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Shelter for Malaysia's homeless to be ready in 6 months: Najib

Malaysian Prime Minister Najib Razak said a shelter to house homeless people and beggars in the capital is expected to be ready within six months.

KUALA LUMPUR: Malaysian Prime Minister Najib Razak said a shelter to house homeless people and beggars in the capital is expected to be ready within six months.

The prime minister said the shelter would provide sleeping cubicles, bathrooms and lockers for the homeless to keep their belongings.

"It shouldn't be long. That's what they need, not flats, but a place to doze off at night so that they do not sleep on the streets," he told reporters after dropping by at a soup kitchen in Jalan Tun Perak on Wednesday night.

He expressed the government's appreciation to the soup kitchen volunteers for feeding the homeless in the capital and providing medical assistance to them.

The prime minister, who arrived in Jalan Tun Perak at 10.40 pm, spent about an hour observing food and drinks being distributed by the soup kitchen volunteers before taking a walk around the Cahaya Suria building.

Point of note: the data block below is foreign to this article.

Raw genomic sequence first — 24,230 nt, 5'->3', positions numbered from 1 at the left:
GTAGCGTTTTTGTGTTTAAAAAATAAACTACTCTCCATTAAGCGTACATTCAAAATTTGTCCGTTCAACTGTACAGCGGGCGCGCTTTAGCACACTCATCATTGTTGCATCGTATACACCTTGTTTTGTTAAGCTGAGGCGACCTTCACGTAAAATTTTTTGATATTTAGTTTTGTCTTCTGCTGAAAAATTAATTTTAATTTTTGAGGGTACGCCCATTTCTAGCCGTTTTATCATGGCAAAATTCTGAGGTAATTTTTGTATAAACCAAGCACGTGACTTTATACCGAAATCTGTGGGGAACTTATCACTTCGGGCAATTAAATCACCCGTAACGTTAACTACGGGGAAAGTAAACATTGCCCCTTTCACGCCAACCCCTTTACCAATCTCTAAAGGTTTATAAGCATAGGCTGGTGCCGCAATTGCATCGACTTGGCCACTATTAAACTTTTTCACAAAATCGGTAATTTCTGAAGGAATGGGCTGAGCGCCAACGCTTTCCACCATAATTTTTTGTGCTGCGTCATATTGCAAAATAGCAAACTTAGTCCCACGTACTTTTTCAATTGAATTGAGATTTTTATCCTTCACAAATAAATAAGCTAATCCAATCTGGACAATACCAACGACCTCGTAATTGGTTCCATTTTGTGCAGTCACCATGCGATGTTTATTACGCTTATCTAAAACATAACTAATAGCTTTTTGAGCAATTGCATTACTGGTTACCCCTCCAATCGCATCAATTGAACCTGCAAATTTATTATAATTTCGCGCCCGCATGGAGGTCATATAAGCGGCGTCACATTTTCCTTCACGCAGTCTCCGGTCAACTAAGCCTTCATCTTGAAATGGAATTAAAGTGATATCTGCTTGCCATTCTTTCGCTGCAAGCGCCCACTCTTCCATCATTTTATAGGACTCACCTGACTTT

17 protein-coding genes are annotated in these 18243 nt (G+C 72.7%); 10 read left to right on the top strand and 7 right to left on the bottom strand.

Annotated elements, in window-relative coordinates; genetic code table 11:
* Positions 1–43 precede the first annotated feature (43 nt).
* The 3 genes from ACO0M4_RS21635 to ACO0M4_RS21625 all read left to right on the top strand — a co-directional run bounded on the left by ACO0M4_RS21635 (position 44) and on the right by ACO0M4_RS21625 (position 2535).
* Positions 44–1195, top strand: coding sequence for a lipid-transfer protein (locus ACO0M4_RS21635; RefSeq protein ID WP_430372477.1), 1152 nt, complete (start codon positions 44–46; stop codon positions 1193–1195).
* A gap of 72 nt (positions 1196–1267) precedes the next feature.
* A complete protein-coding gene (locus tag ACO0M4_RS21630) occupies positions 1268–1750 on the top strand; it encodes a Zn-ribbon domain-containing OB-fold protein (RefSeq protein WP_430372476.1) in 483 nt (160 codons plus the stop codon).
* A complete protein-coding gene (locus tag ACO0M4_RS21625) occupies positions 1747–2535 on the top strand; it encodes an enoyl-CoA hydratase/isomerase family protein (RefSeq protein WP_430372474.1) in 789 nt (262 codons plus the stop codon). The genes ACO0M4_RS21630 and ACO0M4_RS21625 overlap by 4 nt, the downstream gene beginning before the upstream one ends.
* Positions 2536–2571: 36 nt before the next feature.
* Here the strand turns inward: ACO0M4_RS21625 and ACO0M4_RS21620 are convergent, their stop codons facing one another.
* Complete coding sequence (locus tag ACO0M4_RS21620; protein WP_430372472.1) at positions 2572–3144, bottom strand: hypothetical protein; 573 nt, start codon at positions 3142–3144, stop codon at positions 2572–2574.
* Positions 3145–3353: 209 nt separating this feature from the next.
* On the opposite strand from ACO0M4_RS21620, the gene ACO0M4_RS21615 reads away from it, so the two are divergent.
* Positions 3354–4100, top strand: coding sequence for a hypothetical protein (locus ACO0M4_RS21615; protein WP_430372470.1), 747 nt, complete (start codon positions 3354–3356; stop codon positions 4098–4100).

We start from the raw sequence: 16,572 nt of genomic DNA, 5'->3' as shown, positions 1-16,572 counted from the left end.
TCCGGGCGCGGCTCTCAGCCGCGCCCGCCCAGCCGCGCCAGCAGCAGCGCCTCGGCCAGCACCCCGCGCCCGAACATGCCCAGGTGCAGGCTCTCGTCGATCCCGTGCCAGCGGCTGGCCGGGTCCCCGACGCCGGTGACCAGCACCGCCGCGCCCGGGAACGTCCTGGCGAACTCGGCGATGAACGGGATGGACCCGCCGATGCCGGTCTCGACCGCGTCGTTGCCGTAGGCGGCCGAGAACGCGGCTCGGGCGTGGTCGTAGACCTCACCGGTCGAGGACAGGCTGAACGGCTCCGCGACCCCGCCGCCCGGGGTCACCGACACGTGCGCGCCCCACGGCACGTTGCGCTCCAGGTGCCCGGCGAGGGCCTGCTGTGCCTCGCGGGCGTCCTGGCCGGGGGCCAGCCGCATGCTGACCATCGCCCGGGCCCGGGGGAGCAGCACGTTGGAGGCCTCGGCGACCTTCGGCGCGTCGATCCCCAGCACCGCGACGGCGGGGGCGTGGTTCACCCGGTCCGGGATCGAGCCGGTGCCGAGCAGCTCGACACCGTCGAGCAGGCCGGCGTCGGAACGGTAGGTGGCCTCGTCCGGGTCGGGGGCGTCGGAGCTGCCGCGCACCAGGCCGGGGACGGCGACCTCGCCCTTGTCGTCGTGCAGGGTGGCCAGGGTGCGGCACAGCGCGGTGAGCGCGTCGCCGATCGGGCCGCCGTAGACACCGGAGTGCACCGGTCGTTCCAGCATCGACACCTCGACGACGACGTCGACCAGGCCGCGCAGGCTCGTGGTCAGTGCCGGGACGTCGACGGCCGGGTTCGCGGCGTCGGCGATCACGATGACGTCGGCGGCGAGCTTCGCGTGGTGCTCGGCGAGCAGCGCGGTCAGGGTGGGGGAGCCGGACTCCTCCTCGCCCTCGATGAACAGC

The homeless issue became a hot topic after Tengku Adnan Tengku Mansor, Malaysia's Federal Territories Minister, said that soup kitchens would be barred from distributing food to the homeless within a two kilometre radius of Lot 10 in Jalan Bukit Bintang.

However, he withdrew the instruction on Tuesday following public outcry and said the ministry would give an opportunity for the soup kitchens to operate in the area until August 16.

Najib, who was accompanied by Tengku Adnan and Women, Family and Community Development Minister Rohani Abdul Karim, also spoke to several homeless people and beggars sleeping on the streets and at bus stops.

A homeless man, Lim Kim Hua, 63, who was sleeping at a bus stop in the vicinity of the Cahaya Suria building, was awakened after realising that the prime minister was standing beside him.

In the 10-minute encounter, Lim, an ex-taxi driver from Selangor, told Najib that he became homeless as he had no family members to look after him.

The prime minister also greeted a father and his two-year-old son who slept on a plastic sheet on a pavement in Jalan Silang.

An ex-car salesman, Tan Yap Heng, in his 70s, told Najib that he had been homeless for over 20 years after he could no longer find work after turning 60.

Tan said he had been robbed before and his applications to get aid from the Welfare Services Department were tuned down time and again as he did not have a permanent address. 

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